A burger sits before you, and a decision. To eat or not to eat. Would access to data cause a behavioural change?
What if you could see the impact of eating the burger before you ate it. Your risk of heart attack goes up .3%. Your weight will go up .1lbs by next Tuesday. And your LDL cholesterol will enter a warning range.
Why might that data make you think twice. If it was personal to you and not some average of a bunch of people. The impact is compounded as you ate a pizza yesterday and a carbonara the day before. You receive the information in a timely manner, at the point of eating the burger, not 3 weeks afterwards. The information is relevant to what you are doing, i.e. it is health and diet information. And, finally, it is actionable. Will I eat it, yes or no. The information allows for a change in behaviour.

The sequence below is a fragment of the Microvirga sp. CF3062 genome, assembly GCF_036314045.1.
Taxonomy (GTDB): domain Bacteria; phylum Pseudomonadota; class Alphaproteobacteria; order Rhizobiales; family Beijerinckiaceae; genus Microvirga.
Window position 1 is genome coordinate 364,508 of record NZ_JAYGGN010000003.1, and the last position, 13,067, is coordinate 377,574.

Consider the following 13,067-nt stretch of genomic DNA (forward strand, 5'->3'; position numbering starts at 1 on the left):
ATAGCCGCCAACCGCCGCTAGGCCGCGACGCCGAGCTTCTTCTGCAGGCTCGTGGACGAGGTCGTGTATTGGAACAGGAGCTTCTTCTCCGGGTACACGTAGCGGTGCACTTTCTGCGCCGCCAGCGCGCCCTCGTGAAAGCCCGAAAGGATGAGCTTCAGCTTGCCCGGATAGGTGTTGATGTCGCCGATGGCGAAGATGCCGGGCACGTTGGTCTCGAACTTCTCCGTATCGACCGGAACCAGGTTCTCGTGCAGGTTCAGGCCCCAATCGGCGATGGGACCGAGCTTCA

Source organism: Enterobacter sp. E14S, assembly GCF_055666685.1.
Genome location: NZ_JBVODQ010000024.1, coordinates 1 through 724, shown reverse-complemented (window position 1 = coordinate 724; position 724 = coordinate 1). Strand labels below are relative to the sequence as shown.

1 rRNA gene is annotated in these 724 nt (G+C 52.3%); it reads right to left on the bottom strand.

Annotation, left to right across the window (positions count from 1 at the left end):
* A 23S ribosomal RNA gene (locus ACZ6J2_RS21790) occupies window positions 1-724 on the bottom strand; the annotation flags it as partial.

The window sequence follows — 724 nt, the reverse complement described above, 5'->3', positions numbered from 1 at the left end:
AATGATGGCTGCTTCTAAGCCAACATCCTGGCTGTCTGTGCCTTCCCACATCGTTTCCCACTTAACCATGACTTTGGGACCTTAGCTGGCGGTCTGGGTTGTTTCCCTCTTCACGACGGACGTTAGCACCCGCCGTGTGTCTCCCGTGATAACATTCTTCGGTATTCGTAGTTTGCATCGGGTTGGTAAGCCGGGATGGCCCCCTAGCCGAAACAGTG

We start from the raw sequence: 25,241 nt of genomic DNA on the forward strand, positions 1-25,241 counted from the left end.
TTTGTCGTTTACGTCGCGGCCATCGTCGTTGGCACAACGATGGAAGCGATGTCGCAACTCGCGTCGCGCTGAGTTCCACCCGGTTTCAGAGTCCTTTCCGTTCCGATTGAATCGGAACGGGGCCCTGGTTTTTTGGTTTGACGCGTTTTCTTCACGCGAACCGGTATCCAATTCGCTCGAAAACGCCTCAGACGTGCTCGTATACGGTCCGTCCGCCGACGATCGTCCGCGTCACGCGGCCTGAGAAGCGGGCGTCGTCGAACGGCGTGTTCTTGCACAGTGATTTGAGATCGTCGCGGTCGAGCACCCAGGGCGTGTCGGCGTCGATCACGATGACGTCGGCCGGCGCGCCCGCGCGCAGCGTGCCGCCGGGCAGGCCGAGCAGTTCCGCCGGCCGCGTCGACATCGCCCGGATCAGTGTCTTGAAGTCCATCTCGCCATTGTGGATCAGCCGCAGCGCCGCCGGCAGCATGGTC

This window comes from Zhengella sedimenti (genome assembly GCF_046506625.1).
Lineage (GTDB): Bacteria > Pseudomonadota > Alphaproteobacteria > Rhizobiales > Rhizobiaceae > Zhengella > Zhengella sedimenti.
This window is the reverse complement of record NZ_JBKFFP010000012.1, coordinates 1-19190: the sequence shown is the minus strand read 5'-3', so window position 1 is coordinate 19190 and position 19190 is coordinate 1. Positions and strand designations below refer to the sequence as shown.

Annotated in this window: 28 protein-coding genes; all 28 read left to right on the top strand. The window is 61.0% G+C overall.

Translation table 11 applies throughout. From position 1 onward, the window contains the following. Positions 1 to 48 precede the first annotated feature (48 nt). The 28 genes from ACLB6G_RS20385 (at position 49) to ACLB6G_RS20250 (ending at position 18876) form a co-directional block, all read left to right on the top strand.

Maybe you will look at burgers differently now, but hopefully you will see how data can help you act differently and, hence induce a behavioural change.
In the next article
we will explore how this becomes manifest in an enterprise-grade dashboard and why a dilligent design process leads to increased profits.
Would you like any of these images for your slides for presentations at work? Subscribe to the site as I send out free content that helps you win over colleagues to the power of acting on data.
data visualization, dataviz